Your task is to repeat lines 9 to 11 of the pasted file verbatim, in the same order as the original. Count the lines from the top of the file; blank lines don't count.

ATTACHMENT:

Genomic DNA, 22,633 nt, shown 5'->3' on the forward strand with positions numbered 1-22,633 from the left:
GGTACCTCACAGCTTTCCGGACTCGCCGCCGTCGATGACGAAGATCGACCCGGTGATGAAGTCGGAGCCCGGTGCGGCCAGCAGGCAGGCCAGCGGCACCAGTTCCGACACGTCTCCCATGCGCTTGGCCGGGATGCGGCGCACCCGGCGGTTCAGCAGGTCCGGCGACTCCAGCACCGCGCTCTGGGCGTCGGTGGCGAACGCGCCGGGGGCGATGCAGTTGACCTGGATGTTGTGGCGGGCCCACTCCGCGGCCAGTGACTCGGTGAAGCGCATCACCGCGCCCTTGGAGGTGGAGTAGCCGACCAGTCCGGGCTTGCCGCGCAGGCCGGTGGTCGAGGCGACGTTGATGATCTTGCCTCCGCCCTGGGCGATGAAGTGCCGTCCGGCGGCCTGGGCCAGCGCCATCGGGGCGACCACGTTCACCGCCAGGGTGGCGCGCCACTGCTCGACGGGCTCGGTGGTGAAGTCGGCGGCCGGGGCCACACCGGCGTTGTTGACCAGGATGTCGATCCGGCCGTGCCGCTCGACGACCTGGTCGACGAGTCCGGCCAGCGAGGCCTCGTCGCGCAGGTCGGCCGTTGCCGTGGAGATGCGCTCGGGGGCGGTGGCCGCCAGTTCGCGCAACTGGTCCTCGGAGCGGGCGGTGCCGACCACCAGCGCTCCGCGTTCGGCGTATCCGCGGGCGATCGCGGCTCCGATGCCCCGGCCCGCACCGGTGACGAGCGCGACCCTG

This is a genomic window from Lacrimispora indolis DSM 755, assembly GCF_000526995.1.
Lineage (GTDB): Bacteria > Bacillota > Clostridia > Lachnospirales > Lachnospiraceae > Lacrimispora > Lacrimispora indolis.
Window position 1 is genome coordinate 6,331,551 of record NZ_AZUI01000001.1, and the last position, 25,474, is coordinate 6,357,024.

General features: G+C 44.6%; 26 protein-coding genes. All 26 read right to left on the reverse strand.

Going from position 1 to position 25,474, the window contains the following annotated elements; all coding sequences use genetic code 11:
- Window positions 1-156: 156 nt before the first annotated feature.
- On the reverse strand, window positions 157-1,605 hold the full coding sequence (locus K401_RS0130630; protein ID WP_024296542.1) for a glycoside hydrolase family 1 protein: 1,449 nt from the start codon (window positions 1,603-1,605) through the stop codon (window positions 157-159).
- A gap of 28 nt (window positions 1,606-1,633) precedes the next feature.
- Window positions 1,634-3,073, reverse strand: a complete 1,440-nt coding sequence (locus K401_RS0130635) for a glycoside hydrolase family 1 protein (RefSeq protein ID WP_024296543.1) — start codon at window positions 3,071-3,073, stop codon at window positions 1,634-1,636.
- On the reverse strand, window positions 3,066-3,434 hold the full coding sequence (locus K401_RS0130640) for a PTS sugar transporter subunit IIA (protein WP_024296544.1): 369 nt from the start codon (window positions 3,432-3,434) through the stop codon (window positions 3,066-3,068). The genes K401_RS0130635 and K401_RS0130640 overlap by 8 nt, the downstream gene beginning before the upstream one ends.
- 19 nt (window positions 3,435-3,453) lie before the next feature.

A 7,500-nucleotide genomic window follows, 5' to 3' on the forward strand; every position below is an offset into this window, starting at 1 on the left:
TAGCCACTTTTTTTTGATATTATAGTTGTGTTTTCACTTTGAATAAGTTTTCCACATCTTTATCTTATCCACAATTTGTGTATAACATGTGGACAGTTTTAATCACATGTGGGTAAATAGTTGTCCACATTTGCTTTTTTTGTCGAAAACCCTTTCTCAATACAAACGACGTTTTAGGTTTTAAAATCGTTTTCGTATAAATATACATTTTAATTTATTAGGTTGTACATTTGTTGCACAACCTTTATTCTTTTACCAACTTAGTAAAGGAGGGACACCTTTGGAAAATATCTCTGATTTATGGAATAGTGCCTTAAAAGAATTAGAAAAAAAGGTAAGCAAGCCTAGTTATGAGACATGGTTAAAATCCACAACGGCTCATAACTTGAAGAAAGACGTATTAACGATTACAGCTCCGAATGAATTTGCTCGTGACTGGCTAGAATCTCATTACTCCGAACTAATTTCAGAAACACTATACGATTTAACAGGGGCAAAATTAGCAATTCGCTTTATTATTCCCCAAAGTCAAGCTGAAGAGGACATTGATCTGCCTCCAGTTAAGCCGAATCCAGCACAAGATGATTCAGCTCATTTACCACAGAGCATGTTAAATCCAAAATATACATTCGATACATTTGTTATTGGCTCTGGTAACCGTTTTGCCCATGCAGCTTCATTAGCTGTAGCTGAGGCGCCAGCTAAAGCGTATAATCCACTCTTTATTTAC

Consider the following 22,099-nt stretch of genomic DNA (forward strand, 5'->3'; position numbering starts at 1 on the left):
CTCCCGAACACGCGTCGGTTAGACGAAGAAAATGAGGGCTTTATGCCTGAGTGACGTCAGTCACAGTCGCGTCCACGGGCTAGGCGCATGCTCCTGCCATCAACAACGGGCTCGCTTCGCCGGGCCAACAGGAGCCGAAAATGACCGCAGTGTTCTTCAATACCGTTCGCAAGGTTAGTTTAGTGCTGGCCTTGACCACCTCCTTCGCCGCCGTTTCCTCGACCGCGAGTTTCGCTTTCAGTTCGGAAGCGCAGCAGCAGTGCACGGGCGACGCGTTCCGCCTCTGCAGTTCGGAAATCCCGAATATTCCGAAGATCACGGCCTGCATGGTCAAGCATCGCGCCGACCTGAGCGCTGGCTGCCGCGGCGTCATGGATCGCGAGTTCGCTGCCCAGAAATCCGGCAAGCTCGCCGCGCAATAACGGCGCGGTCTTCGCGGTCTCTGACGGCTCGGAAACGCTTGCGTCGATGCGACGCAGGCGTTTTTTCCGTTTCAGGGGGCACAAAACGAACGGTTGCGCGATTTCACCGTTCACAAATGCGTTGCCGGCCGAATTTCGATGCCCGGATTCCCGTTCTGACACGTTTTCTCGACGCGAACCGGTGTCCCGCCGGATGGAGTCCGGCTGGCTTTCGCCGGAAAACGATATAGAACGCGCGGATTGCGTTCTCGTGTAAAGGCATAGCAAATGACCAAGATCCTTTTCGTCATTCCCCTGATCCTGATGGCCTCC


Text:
- On the reverse strand, window positions 157-1,605 hold the full coding sequence (locus K401_RS0130630; protein ID WP_024296542.1) for a glycoside hydrolase family 1 protein: 1,449 nt from the start codon (window positions 1,603-1,605) through the stop codon (window positions 157-159).
- A gap of 28 nt (window positions 1,606-1,633) precedes the next feature.
- Window positions 1,634-3,073, reverse strand: a complete 1,440-nt coding sequence (locus K401_RS0130635) for a glycoside hydrolase family 1 protein (RefSeq protein ID WP_024296543.1) — start codon at window positions 3,071-3,073, stop codon at window positions 1,634-1,636.